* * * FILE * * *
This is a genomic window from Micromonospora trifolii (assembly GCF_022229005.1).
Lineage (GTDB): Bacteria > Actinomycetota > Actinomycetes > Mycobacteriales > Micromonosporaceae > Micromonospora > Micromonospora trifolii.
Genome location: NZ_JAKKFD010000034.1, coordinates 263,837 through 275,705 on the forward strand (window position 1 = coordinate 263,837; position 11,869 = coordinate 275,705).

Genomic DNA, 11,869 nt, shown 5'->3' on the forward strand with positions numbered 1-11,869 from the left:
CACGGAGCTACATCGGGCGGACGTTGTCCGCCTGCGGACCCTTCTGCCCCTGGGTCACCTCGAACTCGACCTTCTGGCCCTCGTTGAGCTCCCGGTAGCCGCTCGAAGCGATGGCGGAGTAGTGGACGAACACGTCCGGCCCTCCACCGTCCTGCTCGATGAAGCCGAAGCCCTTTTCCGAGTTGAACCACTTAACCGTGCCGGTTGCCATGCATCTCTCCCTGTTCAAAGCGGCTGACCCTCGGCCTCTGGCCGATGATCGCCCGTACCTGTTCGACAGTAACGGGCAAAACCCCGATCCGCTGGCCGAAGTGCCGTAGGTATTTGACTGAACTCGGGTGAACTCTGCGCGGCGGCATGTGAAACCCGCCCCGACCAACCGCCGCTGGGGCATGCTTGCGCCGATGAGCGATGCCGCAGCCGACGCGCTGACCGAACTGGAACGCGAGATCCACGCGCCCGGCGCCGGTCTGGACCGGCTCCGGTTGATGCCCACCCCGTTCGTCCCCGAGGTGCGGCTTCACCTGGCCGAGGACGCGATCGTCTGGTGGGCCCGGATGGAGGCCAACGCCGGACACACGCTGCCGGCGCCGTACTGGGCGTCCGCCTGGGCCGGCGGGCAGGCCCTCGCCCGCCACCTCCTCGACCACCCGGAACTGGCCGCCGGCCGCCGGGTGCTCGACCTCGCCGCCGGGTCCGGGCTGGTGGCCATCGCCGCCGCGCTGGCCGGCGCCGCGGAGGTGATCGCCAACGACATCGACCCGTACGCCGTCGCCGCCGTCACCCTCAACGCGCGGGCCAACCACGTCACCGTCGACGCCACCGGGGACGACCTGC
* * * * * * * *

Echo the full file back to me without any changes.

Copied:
This is a genomic window from Micromonospora trifolii (assembly GCF_022229005.1).
Lineage (GTDB): Bacteria > Actinomycetota > Actinomycetes > Mycobacteriales > Micromonosporaceae > Micromonospora > Micromonospora trifolii.
Genome location: NZ_JAKKFD010000034.1, coordinates 263,837 through 275,705 on the forward strand (window position 1 = coordinate 263,837; position 11,869 = coordinate 275,705).

Genomic DNA, 11,869 nt, shown 5'->3' on the forward strand with positions numbered 1-11,869 from the left:
CACGGAGCTACATCGGGCGGACGTTGTCCGCCTGCGGACCCTTCTGCCCCTGGGTCACCTCGAACTCGACCTTCTGGCCCTCGTTGAGCTCCCGGTAGCCGCTCGAAGCGATGGCGGAGTAGTGGACGAACACGTCCGGCCCTCCACCGTCCTGCTCGATGAAGCCGAAGCCCTTTTCCGAGTTGAACCACTTAACCGTGCCGGTTGCCATGCATCTCTCCCTGTTCAAAGCGGCTGACCCTCGGCCTCTGGCCGATGATCGCCCGTACCTGTTCGACAGTAACGGGCAAAACCCCGATCCGCTGGCCGAAGTGCCGTAGGTATTTGACTGAACTCGGGTGAACTCTGCGCGGCGGCATGTGAAACCCGCCCCGACCAACCGCCGCTGGGGCATGCTTGCGCCGATGAGCGATGCCGCAGCCGACGCGCTGACCGAACTGGAACGCGAGATCCACGCGCCCGGCGCCGGTCTGGACCGGCTCCGGTTGATGCCCACCCCGTTCGTCCCCGAGGTGCGGCTTCACCTGGCCGAGGACGCGATCGTCTGGTGGGCCCGGATGGAGGCCAACGCCGGACACACGCTGCCGGCGCCGTACTGGGCGTCCGCCTGGGCCGGCGGGCAGGCCCTCGCCCGCCACCTCCTCGACCACCCGGAACTGGCCGCCGGCCGCCGGGTGCTCGACCTCGCCGCCGGGTCCGGGCTGGTGGCCATCGCCGCCGCGCTGGCCGGCGCCGCGGAGGTGATCGCCAACGACATCGACCCGTACGCCGTCGCCGCCGTCACCCTCAACGCGCGGGCCAACCACGTCACCGTCGACGCCACCGGGGACGACCTGC